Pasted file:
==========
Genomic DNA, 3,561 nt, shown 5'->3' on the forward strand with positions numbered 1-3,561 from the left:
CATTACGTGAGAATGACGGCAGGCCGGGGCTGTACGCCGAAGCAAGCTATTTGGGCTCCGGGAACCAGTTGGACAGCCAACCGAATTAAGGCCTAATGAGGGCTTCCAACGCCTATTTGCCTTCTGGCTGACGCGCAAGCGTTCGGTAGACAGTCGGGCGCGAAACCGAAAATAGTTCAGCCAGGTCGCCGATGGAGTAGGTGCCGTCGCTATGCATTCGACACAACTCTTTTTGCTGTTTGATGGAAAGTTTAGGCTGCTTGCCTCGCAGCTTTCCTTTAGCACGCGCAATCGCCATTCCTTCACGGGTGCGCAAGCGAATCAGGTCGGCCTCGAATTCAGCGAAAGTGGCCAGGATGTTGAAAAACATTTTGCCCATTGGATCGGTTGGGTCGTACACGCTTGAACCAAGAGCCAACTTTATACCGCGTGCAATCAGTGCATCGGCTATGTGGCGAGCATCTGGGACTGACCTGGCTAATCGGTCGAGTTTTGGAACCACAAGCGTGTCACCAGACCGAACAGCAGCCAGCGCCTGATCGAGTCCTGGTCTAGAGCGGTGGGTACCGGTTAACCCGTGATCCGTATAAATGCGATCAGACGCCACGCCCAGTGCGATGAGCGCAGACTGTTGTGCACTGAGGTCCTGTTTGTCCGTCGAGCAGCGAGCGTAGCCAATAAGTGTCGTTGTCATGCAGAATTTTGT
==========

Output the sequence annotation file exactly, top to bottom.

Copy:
Genomic DNA, 3,561 nt, shown 5'->3' on the forward strand with positions numbered 1-3,561 from the left:
CATTACGTGAGAATGACGGCAGGCCGGGGCTGTACGCCGAAGCAAGCTATTTGGGCTCCGGGAACCAGTTGGACAGCCAACCGAATTAAGGCCTAATGAGGGCTTCCAACGCCTATTTGCCTTCTGGCTGACGCGCAAGCGTTCGGTAGACAGTCGGGCGCGAAACCGAAAATAGTTCAGCCAGGTCGCCGATGGAGTAGGTGCCGTCGCTATGCATTCGACACAACTCTTTTTGCTGTTTGATGGAAAGTTTAGGCTGCTTGCCTCGCAGCTTTCCTTTAGCACGCGCAATCGCCATTCCTTCACGGGTGCGCAAGCGAATCAGGTCGGCCTCGAATTCAGCGAAAGTGGCCAGGATGTTGAAAAACATTTTGCCCATTGGATCGGTTGGGTCGTACACGCTTGAACCAAGAGCCAACTTTATACCGCGTGCAATCAGTGCATCGGCTATGTGGCGAGCATCTGGGACTGACCTGGCTAATCGGTCGAGTTTTGGAACCACAAGCGTGTCACCAGACCGAACAGCAGCCAGCGCCTGATCGAGTCCTGGTCTAGAGCGGTGGGTACCGGTTAACCCGTGATCCGTATAAATGCGATCAGACGCCACGCCCAGTGCGATGAGCGCAGACTGTTGTGCACTGAGGTCCTGTTTGTCCGTCGAGCAGCGAGCGTAGCCAATAAGTGTCGTTGTCATGCAGAATTTTGT